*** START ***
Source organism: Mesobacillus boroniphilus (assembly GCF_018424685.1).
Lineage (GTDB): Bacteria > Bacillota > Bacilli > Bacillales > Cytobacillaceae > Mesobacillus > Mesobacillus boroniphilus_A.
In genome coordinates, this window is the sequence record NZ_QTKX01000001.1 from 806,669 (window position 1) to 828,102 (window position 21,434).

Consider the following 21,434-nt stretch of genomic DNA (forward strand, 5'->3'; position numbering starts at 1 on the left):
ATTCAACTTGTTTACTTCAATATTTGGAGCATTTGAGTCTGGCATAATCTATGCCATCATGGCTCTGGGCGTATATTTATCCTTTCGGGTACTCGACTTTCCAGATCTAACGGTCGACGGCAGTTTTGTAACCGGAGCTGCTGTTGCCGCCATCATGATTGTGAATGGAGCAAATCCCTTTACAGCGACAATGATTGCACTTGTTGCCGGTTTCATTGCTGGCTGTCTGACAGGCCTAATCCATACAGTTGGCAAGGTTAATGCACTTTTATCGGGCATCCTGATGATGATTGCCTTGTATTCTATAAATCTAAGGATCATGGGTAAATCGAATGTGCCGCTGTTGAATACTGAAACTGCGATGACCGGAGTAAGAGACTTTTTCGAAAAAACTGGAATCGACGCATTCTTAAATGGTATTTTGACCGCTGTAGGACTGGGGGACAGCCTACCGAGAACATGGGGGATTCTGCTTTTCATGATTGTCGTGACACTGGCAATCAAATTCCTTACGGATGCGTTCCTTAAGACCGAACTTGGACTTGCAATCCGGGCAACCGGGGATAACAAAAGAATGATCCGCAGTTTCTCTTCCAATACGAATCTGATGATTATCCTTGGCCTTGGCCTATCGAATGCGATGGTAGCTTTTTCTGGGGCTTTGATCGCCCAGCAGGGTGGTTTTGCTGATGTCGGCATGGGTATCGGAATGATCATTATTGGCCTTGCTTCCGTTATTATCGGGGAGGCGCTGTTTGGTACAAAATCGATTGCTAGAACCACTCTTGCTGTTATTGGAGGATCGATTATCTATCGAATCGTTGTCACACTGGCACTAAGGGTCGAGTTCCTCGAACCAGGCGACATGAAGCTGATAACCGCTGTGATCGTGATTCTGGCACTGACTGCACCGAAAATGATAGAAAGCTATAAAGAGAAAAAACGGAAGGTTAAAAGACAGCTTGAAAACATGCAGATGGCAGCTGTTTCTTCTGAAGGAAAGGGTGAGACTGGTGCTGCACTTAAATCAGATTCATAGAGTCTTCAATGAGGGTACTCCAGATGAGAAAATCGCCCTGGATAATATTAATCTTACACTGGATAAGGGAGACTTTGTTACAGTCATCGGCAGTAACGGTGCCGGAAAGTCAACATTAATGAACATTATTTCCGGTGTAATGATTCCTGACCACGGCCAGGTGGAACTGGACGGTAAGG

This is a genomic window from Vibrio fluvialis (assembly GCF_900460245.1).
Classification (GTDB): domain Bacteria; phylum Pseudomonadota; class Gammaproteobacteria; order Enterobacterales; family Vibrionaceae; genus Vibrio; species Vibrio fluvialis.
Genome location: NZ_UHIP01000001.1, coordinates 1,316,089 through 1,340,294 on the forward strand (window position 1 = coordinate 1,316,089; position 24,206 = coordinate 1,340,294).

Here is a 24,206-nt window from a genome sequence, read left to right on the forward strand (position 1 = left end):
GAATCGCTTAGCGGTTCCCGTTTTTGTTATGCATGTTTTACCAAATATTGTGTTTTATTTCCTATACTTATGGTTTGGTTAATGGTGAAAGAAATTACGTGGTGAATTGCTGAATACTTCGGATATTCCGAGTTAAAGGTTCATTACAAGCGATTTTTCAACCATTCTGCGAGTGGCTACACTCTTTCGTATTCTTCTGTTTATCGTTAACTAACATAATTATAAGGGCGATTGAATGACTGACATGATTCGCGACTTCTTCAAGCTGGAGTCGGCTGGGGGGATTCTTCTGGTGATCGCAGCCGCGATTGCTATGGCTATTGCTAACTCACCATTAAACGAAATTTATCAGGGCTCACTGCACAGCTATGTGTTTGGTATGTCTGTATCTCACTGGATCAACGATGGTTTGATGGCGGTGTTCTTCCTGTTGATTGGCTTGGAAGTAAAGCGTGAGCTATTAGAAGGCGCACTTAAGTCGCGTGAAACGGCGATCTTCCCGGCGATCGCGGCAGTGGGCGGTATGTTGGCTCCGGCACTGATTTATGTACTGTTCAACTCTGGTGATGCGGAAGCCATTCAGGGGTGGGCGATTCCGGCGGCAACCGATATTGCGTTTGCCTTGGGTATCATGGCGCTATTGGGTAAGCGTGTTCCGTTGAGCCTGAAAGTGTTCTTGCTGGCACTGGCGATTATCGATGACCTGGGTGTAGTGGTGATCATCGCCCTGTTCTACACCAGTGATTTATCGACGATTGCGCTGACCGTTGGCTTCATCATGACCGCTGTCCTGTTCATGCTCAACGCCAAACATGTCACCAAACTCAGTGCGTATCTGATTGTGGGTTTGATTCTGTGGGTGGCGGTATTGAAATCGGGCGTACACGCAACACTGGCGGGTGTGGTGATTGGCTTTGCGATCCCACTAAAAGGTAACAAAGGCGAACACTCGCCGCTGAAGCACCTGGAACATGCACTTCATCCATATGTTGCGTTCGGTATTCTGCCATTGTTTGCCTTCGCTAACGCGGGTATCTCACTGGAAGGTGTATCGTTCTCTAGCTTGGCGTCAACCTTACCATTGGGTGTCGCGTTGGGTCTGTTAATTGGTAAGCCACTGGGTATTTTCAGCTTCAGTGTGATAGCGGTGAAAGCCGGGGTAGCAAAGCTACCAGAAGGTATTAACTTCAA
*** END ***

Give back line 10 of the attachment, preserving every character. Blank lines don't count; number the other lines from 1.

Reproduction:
GAATCGCTTAGCGGTTCCCGTTTTTGTTATGCATGTTTTACCAAATATTGTGTTTTATTTCCTATACTTATGGTTTGGTTAATGGTGAAAGAAATTACGTGGTGAATTGCTGAATACTTCGGATATTCCGAGTTAAAGGTTCATTACAAGCGATTTTTCAACCATTCTGCGAGTGGCTACACTCTTTCGTATTCTTCTGTTTATCGTTAACTAACATAATTATAAGGGCGATTGAATGACTGACATGATTCGCGACTTCTTCAAGCTGGAGTCGGCTGGGGGGATTCTTCTGGTGATCGCAGCCGCGATTGCTATGGCTATTGCTAACTCACCATTAAACGAAATTTATCAGGGCTCACTGCACAGCTATGTGTTTGGTATGTCTGTATCTCACTGGATCAACGATGGTTTGATGGCGGTGTTCTTCCTGTTGATTGGCTTGGAAGTAAAGCGTGAGCTATTAGAAGGCGCACTTAAGTCGCGTGAAACGGCGATCTTCCCGGCGATCGCGGCAGTGGGCGGTATGTTGGCTCCGGCACTGATTTATGTACTGTTCAACTCTGGTGATGCGGAAGCCATTCAGGGGTGGGCGATTCCGGCGGCAACCGATATTGCGTTTGCCTTGGGTATCATGGCGCTATTGGGTAAGCGTGTTCCGTTGAGCCTGAAAGTGTTCTTGCTGGCACTGGCGATTATCGATGACCTGGGTGTAGTGGTGATCATCGCCCTGTTCTACACCAGTGATTTATCGACGATTGCGCTGACCGTTGGCTTCATCATGACCGCTGTCCTGTTCATGCTCAACGCCAAACATGTCACCAAACTCAGTGCGTATCTGATTGTGGGTTTGATTCTGTGGGTGGCGGTATTGAAATCGGGCGTACACGCAACACTGGCGGGTGTGGTGATTGGCTTTGCGATCCCACTAAAAGGTAACAAAGGCGAACACTCGCCGCTGAAGCACCTGGAACATGCACTTCATCCATATGTTGCGTTCGGTATTCTGCCATTGTTTGCCTTCGCTAACGCGGGTATCTCACTGGAAGGTGTATCGTTCTCTAGCTTGGCGTCAACCTTACCATTGGGTGTCGCGTTGGGTCTGTTAATTGGTAAGCCACTGGGTATTTTCAGCTTCAGTGTGATAGCGGTGAAAGCCGGGGTAGCAAAGCTACCAGAAGGTATTAACTTCAA